Empathy and The Esthetician

Learning how to deal with an empathetic heart

Do you know what the word “Empathetic” means? According to the Encyclopedia of Social Psychology, “Empathy” is often defined as the understanding of another person’s experience by imagining oneself in another person’s situation. As skin therapists, we encounter so many different energies and emotions. Having empathy is such an incredible gift, especially in the service industry. If you define yourself as an empath, then you know how hard it is to come home after a long day of back to back clients and just needing to be left alone so you can sit in silence and process all of the energy that you absorbed in a day. How do you differentiate all of this energy? Who is it? Is what you’re feeling something that belongs to you or, is it something you picked up during the day? It can be so exhausting sifting through the piles and piles of material.

Being an empath can take a toll on you physically, emotionally, and mentallyanxiety and depression disorders increase. You start to develop potentially addictive habits to numb the pain of everyday life. You love helping people look and feel their absolute best, but you tend to lose sight of your best interests. They don’t teach you this in Aesthetics school. They don’t teach you how to help a mother cope who just lost her child or a young girl who lost her best friend. How to then turn around and put on a happy face because your next client just got engaged or your client after that finally found out she was pregnant after two years of trying. Some cannot imagine how hard it is to switch from one emotion to another in a moment.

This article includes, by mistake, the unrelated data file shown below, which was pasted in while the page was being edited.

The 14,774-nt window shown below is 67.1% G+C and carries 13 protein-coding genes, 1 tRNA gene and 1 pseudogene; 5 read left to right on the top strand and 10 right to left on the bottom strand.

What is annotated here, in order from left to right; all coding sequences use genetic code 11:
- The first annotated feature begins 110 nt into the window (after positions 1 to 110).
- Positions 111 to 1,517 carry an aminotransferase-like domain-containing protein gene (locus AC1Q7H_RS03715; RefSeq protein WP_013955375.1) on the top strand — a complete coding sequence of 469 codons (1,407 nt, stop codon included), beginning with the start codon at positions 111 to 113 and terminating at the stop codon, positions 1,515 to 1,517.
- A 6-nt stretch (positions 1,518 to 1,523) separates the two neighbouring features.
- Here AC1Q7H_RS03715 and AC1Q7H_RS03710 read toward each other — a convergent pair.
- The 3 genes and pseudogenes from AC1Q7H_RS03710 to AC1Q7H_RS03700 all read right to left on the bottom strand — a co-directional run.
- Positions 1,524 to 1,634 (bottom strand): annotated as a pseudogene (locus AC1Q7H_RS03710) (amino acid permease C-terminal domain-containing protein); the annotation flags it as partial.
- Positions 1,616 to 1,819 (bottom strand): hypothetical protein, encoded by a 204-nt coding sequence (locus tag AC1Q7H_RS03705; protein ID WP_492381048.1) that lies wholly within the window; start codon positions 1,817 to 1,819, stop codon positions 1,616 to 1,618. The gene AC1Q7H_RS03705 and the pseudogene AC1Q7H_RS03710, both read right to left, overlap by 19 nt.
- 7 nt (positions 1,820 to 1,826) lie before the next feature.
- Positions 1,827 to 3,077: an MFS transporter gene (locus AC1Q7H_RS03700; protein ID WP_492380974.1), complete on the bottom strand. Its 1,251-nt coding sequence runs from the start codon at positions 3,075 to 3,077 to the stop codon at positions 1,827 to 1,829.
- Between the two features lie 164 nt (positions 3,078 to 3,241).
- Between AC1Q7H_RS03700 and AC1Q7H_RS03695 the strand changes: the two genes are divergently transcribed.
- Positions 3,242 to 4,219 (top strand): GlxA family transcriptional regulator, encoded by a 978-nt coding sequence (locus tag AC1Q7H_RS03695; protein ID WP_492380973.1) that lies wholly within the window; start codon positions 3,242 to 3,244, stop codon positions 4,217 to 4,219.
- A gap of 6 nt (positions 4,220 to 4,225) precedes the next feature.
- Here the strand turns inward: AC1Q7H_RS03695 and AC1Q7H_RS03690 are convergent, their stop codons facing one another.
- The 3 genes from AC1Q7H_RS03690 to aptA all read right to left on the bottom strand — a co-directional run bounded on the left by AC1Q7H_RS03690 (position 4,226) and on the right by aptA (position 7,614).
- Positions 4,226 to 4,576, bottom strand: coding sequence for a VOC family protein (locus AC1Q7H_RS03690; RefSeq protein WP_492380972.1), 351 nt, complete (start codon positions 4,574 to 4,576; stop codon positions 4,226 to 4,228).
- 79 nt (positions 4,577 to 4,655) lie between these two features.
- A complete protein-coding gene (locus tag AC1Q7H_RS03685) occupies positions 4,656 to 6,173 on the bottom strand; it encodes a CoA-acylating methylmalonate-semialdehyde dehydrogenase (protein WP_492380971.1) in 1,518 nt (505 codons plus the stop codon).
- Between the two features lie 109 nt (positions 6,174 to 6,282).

Pay special attention to what force is yours and what emotion belongs to someone else.

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One part of balancing your empathetic personality with your service to the beauty industry is learning how to manage and categorize these emotions. It sounds simple, I know, but it takes a lot of practice.

PRACTICE 1. Breathing

Throughout the day, try some simple breathing techniques. Sit in a comfy chair or position yourself on the floor and relax your body and mind. Take a deep breath in through your nose for five seconds and hold it for seven seconds. Next, exhale even longer for eight seconds and expel the breath out of your belly. Repeat a couple more times until you feel more relaxed. The great thing about breathing techniques is that you can practice just about anywhere.

PRACTICE 2. Meditation

Sitting still and just being with yourself and your breath can be an incredibly effective practice for empaths. Same as the first practice, sit in a comfortable position in a quiet space. Close your eyes, relax your body slowly, breathe in and out, and focus on breathing. When negative thoughts start to creep in, push them away, and bring yourself back to your breath. Meditation takes a lot of practice. It is often best to start off practicing for just a few minutes and work your way up.

PRACTICE 3: Compartmentalization

By definition, it means to divide sections into categories. Compartmentalizing can also be a challenging technique to master. At the end of the day, while all of these energies are still fresh in your mind, it is time to start storing these energies into their respective compartments. Pay special attention to what force is yours and what emotion belongs to someone else. One suggestion is journaling. Sitting down at the end of the day and writing out everything you think might be related to an emotion that attached to you that day. Getting it out of your head and getting it on paper and then throwing it away or burning it (safely) can help clear some headspace. Also, write down good things that happened that day to add some positivity to your journal and your life.